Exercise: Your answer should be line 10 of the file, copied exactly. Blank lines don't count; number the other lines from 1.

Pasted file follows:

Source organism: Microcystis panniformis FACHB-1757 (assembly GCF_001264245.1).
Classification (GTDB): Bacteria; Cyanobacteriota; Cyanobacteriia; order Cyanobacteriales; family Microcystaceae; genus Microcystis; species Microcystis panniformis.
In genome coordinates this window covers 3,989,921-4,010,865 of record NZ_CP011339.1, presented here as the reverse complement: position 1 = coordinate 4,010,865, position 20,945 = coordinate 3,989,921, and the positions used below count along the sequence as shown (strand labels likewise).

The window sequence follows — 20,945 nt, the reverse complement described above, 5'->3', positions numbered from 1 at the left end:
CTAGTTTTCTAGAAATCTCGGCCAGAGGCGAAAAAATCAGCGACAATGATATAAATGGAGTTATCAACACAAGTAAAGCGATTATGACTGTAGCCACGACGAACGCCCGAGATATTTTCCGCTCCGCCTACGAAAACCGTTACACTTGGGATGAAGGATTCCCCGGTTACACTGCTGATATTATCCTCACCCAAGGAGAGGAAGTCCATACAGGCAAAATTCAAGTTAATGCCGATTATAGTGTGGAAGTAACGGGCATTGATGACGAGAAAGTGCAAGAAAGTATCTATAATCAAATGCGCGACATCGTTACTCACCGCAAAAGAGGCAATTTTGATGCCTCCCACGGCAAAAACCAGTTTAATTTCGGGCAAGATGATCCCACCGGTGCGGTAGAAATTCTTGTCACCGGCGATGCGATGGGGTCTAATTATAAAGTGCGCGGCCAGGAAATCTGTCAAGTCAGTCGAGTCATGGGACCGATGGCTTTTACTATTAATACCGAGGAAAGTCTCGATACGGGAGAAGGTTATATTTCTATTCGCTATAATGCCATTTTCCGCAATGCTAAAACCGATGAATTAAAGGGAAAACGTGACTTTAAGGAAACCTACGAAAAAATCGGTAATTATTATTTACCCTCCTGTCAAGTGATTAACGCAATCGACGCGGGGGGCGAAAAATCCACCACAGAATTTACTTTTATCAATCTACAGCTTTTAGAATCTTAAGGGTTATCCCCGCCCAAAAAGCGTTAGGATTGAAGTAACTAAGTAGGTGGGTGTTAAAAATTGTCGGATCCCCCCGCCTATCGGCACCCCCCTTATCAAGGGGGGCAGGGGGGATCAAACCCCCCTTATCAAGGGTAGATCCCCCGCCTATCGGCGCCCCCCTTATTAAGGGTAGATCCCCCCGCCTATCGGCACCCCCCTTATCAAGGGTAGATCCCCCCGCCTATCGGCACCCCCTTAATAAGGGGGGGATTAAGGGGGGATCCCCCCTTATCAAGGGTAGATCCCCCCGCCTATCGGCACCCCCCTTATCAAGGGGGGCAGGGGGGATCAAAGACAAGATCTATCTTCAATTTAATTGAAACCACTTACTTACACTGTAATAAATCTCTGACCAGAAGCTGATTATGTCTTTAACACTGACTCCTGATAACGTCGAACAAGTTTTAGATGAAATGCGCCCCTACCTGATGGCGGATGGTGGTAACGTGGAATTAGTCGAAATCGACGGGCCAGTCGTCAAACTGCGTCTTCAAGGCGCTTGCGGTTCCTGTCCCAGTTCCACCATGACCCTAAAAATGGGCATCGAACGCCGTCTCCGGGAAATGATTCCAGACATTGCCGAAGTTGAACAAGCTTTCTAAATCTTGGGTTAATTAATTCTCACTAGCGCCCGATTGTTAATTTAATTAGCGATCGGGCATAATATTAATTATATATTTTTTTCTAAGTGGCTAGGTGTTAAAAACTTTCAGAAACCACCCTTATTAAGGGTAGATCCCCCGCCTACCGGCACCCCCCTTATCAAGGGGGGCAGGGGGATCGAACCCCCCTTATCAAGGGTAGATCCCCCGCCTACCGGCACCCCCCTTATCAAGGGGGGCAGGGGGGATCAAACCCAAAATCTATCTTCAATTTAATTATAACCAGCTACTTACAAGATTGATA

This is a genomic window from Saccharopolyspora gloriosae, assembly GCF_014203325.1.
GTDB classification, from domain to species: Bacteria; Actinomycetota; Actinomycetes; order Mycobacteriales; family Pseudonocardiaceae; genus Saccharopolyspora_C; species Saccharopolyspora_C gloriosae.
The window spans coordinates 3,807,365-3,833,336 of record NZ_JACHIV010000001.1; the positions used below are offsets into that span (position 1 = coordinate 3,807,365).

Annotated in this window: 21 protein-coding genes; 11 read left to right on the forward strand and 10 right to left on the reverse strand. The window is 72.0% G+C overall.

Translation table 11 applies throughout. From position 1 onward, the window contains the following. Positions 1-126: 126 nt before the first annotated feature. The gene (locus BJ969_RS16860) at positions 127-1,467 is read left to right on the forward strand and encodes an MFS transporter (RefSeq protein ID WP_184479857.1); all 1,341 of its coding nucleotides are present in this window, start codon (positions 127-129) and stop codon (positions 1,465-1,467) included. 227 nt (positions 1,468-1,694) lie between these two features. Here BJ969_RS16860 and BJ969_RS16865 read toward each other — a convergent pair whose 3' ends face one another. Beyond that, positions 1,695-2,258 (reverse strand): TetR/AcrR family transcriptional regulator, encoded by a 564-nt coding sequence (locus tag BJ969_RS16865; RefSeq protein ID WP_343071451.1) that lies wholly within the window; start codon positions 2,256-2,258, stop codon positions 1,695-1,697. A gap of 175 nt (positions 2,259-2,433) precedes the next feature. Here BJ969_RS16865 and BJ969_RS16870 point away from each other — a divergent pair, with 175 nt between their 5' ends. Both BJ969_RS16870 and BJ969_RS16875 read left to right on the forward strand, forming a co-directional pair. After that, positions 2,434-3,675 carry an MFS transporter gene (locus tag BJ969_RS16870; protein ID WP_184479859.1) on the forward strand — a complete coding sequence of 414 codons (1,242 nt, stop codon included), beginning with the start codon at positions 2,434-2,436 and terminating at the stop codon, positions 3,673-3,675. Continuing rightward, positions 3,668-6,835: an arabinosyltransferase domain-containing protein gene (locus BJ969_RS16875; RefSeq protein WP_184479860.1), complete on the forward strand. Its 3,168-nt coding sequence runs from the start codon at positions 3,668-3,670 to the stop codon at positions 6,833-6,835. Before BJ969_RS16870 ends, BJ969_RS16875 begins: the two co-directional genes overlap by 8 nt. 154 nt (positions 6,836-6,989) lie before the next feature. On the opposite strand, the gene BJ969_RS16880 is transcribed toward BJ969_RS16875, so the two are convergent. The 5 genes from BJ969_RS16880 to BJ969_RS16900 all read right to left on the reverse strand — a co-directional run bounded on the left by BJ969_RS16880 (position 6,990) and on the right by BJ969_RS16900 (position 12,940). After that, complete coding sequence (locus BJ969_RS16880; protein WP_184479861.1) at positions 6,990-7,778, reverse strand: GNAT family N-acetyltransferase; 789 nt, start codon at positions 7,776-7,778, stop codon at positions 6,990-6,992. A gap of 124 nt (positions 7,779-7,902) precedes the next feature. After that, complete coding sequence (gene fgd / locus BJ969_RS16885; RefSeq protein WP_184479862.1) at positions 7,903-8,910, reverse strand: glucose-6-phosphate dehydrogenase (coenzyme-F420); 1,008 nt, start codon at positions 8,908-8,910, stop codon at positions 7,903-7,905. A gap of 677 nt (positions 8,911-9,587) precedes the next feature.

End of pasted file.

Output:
Translation table 11 applies throughout. From position 1 onward, the window contains the following. Positions 1-126: 126 nt before the first annotated feature. The gene (locus BJ969_RS16860) at positions 127-1,467 is read left to right on the forward strand and encodes an MFS transporter (RefSeq protein ID WP_184479857.1); all 1,341 of its coding nucleotides are present in this window, start codon (positions 127-129) and stop codon (positions 1,465-1,467) included. 227 nt (positions 1,468-1,694) lie between these two features. Here BJ969_RS16860 and BJ969_RS16865 read toward each other — a convergent pair whose 3' ends face one another. Beyond that, positions 1,695-2,258 (reverse strand): TetR/AcrR family transcriptional regulator, encoded by a 564-nt coding sequence (locus tag BJ969_RS16865; RefSeq protein ID WP_343071451.1) that lies wholly within the window; start codon positions 2,256-2,258, stop codon positions 1,695-1,697. A gap of 175 nt (positions 2,259-2,433) precedes the next feature. Here BJ969_RS16865 and BJ969_RS16870 point away from each other — a divergent pair, with 175 nt between their 5' ends. Both BJ969_RS16870 and BJ969_RS16875 read left to right on the forward strand, forming a co-directional pair. After that, positions 2,434-3,675 carry an MFS transporter gene (locus tag BJ969_RS16870; protein ID WP_184479859.1) on the forward strand — a complete coding sequence of 414 codons (1,242 nt, stop codon included), beginning with the start codon at positions 2,434-2,436 and terminating at the stop codon, positions 3,673-3,675. Continuing rightward, positions 3,668-6,835: an arabinosyltransferase domain-containing protein gene (locus BJ969_RS16875; RefSeq protein WP_184479860.1), complete on the forward strand. Its 3,168-nt coding sequence runs from the start codon at positions 3,668-3,670 to the stop codon at positions 6,833-6,835. Before BJ969_RS16870 ends, BJ969_RS16875 begins: the two co-directional genes overlap by 8 nt. 154 nt (positions 6,836-6,989) lie before the next feature. On the opposite strand, the gene BJ969_RS16880 is transcribed toward BJ969_RS16875, so the two are convergent. The 5 genes from BJ969_RS16880 to BJ969_RS16900 all read right to left on the reverse strand — a co-directional run bounded on the left by BJ969_RS16880 (position 6,990) and on the right by BJ969_RS16900 (position 12,940). After that, complete coding sequence (locus BJ969_RS16880; protein WP_184479861.1) at positions 6,990-7,778, reverse strand: GNAT family N-acetyltransferase; 789 nt, start codon at positions 7,776-7,778, stop codon at positions 6,990-6,992. A gap of 124 nt (positions 7,779-7,902) precedes the next feature. After that, complete coding sequence (gene fgd / locus BJ969_RS16885; RefSeq protein WP_184479862.1) at positions 7,903-8,910, reverse strand: glucose-6-phosphate dehydrogenase (coenzyme-F420); 1,008 nt, start codon at positions 8,908-8,910, stop codon at positions 7,903-7,905. A gap of 677 nt (positions 8,911-9,587) precedes the next feature.